Open Banking Needs These 3 Things to Become Reality

Darren Stevens June 14, 2022

At the recent 2022 CPPO Prepaid Symposium, it was clear that fintech innovation is being accelerated by leaders in the prepaid space. I heard about exciting developments like prepaid solutions for underserved niche markets and incorporating “hot” tech like wearables and crypto. Canada’s prepaid card providers enjoy somewhat greater regulatory freedom than other financial services, and they’re using it to improve the experience of businesses and consumers. 

That said, I repeatedly heard that lack of progress on open banking is a serious obstacle to both prepaid and the entire Canadian banking industry, putting a stranglehold on their innovation efforts. 

Open banking APIs are the key to sharing information for fully connected and secure fintech solutions. Although there’s widespread agreement on this, momentum is slow when it comes to implementation. Starting in 2018, the Canadian government conducted a review and engaged in stakeholder consultations leading to a March 2022 announcement that it would move forward with open banking with Abraham Tachjian as the open banking lead.  

Mr. Tachijan’s mandate is to “design and implement key pillars of the open banking system, including common rules and an accreditation framework for open banking participants,” but it would seem that the industry is pushing for even greater leadership and support from the Feds. 

I came out of the CPPO Symposium with more conviction than ever that open banking is the key to fintech innovation and that we need three key things to make it a reality in Canada: 

1. Centralized digital identification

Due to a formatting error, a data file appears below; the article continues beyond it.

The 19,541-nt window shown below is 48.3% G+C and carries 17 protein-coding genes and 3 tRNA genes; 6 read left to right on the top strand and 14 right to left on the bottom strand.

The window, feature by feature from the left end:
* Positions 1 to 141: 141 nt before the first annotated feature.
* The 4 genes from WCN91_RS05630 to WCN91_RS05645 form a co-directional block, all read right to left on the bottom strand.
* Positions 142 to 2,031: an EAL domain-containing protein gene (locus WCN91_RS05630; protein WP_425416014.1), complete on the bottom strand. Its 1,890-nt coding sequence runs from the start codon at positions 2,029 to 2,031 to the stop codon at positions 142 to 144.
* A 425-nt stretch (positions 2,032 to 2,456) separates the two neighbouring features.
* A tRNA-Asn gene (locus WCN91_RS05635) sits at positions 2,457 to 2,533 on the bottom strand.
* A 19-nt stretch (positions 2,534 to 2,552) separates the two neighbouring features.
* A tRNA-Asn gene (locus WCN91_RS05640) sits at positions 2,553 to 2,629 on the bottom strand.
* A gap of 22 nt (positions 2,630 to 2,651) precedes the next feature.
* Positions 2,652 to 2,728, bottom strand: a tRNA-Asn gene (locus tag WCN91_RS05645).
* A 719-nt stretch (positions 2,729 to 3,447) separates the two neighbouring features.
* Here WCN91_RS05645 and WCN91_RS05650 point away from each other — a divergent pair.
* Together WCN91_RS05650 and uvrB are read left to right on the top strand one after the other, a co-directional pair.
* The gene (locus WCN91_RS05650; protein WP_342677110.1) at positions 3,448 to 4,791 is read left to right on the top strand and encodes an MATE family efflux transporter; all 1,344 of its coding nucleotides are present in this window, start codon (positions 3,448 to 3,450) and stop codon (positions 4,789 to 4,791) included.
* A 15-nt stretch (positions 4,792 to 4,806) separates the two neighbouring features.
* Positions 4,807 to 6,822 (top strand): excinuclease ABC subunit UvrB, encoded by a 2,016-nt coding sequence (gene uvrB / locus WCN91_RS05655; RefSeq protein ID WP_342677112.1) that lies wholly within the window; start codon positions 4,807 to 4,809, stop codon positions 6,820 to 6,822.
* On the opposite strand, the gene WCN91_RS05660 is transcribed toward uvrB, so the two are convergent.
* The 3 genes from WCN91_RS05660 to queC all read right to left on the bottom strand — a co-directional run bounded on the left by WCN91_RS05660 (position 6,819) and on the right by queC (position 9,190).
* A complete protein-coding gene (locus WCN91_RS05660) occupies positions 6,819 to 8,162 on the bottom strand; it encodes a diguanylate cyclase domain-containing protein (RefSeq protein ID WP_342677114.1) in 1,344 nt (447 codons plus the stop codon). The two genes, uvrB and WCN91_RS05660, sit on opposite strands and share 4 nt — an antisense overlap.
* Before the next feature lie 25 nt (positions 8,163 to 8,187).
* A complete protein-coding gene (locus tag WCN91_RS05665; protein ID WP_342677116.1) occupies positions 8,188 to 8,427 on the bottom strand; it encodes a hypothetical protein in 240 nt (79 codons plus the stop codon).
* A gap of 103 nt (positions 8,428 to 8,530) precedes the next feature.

Currently, responsibility for digital identification to access financial and health information resides with the provinces. Secure digital ID with 2-factor authentication is an essential building block for open banking, and it should be implemented nationally. Patients and consumers are increasingly mobile, and they need to have access to their information regardless of their location.

2. Increased government support 

The government appears to be taking a somewhat hands-off approach to open banking. It proposes to deliver rules for industry and a framework for accreditation. I think they need to take it a step further by making the required technology available to the industry. If companies have the option to maintain compliance by simply connecting an API to a government-provided service, it will significantly accelerate adoption and availability of open banking to consumers. 

3. Reference implementation 

In addition to offering compliant solutions, the government should provide a reference implementation to guide the industry towards compliance. 

A practical approach to open banking

By taking a practical approach and giving the industry the tools they need as noted above, the government can play a key role in making open banking a reality. 

The CPPO Prepaid Symposium made one thing crystal clear: the prepaid industry is growing – and growing up. No longer just “gift cards”, open-loop prepaid solutions are increasingly addressing critical business and consumer challenges. With open banking in place, Canadian fintech and banking companies, including prepaid providers, can move forward quickly with innovative solutions while keeping consumer data safe. 

Darren Stevens

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